A new combination of drugs has been eradicating all evidence of melanoma
A new combination of smart drugs can destroy the deadliest form of skin cancer - even if it is diagnosed at a late stage, new research shows.
Results of the groundbreaking study reveal the cocktail of two drugs can wipe out all traces of melanoma in more than one in five patients, even if the cancer has spread to other parts of the body.
Doctors have hailed the findings as "very promising".
The latest figures show more than 14,500 people in the UK developed melanoma in 2013, and 2,100 died.
Doctors gave 142 patients with advanced melanoma either the drug ipilimumab alone or in combination with a similar treatment called nivolumab.
Results of the study, called CheckMate, show 69% of patients given the combination were alive two years later, compared to 53% of those given ipilimumab alone.
And even more dramatically, the tumour was destroyed in 22% of patients when the two drugs were used together.
None of the patients who were given just ipilimumab had such a remarkable response.
Dr James Larkin, consultant medical oncologist at The Royal Marsden Hospital said: "Combining these two immunotherapies is an effective two-pronged attack against the cancer. The overall survival rates … are very promising and provide further hope for patients and their families affected by this disease."
The findings were revealed at the annual meeting of the American Association for Cancer Research.
The two drugs block the tumour's ability to neutralise key cells in the immune system, and the strategy allows the body to mount an all-out assault on the cancer.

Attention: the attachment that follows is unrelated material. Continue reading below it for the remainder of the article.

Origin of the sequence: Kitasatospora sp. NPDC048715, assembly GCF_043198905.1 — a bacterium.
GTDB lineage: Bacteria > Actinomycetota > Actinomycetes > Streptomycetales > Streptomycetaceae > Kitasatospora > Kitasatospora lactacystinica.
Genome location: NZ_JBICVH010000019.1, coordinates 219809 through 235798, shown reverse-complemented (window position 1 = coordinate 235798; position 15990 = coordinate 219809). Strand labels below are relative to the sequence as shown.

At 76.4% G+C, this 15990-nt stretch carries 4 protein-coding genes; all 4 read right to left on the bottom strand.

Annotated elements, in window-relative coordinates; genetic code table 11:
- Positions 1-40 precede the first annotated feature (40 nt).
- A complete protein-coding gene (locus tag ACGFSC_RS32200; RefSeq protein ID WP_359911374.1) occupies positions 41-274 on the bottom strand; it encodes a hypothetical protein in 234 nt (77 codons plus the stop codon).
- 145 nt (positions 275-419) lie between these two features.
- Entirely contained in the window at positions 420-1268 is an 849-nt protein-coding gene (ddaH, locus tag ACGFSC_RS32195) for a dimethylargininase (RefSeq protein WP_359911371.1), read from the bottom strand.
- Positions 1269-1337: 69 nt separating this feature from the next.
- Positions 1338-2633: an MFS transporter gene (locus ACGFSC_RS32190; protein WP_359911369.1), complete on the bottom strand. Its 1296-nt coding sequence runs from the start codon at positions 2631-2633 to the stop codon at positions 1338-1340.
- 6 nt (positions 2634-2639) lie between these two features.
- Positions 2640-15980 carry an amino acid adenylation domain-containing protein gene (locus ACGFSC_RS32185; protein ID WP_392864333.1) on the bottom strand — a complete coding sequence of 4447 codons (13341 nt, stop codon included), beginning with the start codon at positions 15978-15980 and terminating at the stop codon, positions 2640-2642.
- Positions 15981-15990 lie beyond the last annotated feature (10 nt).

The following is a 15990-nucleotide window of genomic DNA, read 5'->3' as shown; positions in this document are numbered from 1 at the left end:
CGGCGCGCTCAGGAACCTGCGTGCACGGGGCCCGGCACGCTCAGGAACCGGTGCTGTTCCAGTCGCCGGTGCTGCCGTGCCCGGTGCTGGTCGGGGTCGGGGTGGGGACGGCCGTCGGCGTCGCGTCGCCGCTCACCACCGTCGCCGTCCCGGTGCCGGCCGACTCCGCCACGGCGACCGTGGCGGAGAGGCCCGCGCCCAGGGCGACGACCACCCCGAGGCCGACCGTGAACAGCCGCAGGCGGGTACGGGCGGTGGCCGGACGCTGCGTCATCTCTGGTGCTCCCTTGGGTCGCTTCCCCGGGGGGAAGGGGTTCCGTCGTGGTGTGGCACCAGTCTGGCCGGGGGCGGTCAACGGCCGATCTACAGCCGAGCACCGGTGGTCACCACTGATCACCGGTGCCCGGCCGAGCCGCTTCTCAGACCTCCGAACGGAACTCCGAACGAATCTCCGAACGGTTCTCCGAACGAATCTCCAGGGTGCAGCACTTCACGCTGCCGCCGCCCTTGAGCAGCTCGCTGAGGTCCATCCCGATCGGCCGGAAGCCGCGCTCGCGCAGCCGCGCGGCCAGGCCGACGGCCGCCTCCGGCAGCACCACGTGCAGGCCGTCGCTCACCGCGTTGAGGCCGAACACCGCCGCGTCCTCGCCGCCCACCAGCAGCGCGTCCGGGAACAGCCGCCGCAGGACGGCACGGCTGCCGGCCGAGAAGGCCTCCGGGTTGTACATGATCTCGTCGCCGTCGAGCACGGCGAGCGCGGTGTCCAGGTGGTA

But the combination has not yet been approved for use in the UK.
Ipilimumab has a list price of £63,000 for a course of just four infusions, while nivolumab costs £5,700 a month and is taken long term.
Dr Aine McCarthy from Cancer Research UK said: "We know both of these drugs are already available individually on the NHS so the next stage is to see whether the combination will be approved. With more clinical trials we can make sure the right patients get treatment, confirm it is safe and effective, and then think about the costs."
Lucy Davis, 39, said the drug combination had been "extraordinarily successful."
The mother-of-two told Sky News: "At my previous hospital, I was told I had months not years to live. It's two-and-a-half years later and I'm still very much here and feeling really quite well at the moment. I just wish everyone had access to this."